Goals

The biggest challenge in building whofast.net was figuring out the most efficient way to aggregate internet speeds across multiple network providers in different locations.

It would be unsustainable to single-handedly subscribe to multiple ISPs as this would limit the number of locations that can be covered due to cost of purchasing and placing modems, and SIM cards across Africa.

Then crowdsourcing came to the rescue.

The idea was to provide a compelling speed test service that allowed people quickly check (under 10 seconds) their internet connection, in-turn they get to see the results of other people who tested their internet across different networks and locations.

Design

To provide this service, a user visits whofast.net website, enters their location, and starts a speed test session. Once the user completes their test, whofast.net shows them real-time results from other users who tested within a 6 kilometre radius of their reported location.

Architecture

Can I trust the speed test results?

Users considering switching to whofast.net typically compare the results from other speed test sites to whofast.net. From an algorithmic stand point, your browser downloads small chunks of an infinitely large data file, and the site records how much data was downloaded in a period of time to estimate internet speed in Megabytes per second.

A comparison with a popular speed test site

The variance in speed test results can be much higher depending on whether your ISP has routers closer to any given speed test server. For example, testing your internet against a server located in your country, could provide much higher results than testing against a more remote server.

Why does fast.com generally report higher download speeds?

Fast.com uses Netflix’s broad CDN (Content Distribution Network) to power its speed tests. The price you pay for this is that you can only measure, how good your experience will be on Netflix, and not necessarily your experience on other internet apps who do not have the same content distribution ubiquity as Netflix.

Whofast.net uses multiple servers in Europe to provide a fair estimation of internet speed across multiple websites.

Features

  1. Test your internet speed to know if your network provider is delivering on its promise.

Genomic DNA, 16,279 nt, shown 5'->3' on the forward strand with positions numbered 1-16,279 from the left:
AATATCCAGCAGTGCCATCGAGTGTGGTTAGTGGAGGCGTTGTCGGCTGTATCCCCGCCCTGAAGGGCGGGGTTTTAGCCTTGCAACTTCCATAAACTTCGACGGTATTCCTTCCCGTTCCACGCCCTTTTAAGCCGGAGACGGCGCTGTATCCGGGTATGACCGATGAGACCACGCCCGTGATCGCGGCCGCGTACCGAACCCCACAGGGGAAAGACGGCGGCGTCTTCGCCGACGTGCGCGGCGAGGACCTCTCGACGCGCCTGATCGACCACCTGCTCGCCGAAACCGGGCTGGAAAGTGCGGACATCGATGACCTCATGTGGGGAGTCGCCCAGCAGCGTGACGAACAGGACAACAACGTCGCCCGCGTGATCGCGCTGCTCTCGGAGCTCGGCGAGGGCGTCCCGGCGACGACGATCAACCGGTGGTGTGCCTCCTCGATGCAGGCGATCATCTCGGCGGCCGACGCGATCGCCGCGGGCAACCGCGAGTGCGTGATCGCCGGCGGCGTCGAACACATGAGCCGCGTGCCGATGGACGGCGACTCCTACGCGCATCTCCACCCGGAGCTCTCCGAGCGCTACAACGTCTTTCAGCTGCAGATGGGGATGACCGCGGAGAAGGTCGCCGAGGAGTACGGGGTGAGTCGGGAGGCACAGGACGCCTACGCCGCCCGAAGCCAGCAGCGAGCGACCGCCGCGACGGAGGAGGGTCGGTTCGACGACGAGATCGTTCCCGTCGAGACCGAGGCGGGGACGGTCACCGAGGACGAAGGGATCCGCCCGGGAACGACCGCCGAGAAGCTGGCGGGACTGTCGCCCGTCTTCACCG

2. Find out how your internet compares to other networks in your area.
  3. Virtually travel to other destinations with your mobile network without leaving the comfort of your home, to see internet speed results in places you care about.
  4. Screenshot and share your speed test result directly with your internet provider on Twitter to praise or lodge a complaint.

Interesting facts discovered in 30 days

  1. Some networks performed best in remote areas than in cities.
  2. Over 6,000 measurements were recorded in 1 month, soon to be more.
  3. Within 7 days whofast.net covered over 143 networks, across several African countries such as Nigeria, Ghana, South Africa, Uganda, Tanzania, Kenya, and many others.
  4. Internet speeds by country can be viewed here at the WhoFast Africa Fact Sheet

Whofast.net is part of the broader Play Data Africa initiative who’s mission is to build communities and technologies that help people navigate Africa more efficiently.

Save your data when watching YouTube

Apps such as Youtube intelligently sense your internet speed to determine the quality of videos to serve your mobile device. The faster your internet connection, the higher the quality of video delivered to your phone. However, while you enjoy higher quality, this attracts higher data consumptions by YouTube website and App. If you notice you are consuming data than usual, this may be the root cause. To fix this follow the below steps:

  1. Visit the YouTube video as you normally do.
  2. Once the video is loaded, select the cog icon to reveal the video option as seen here

3. Reduce the quality to a value you are comfortable with as seen below (we found out that 240p is actually a decent quality for even a desktop screen).

4. You can save up 50% data consumption by doing this. 
Test your internet at whofast.net to know the fastest network in your area.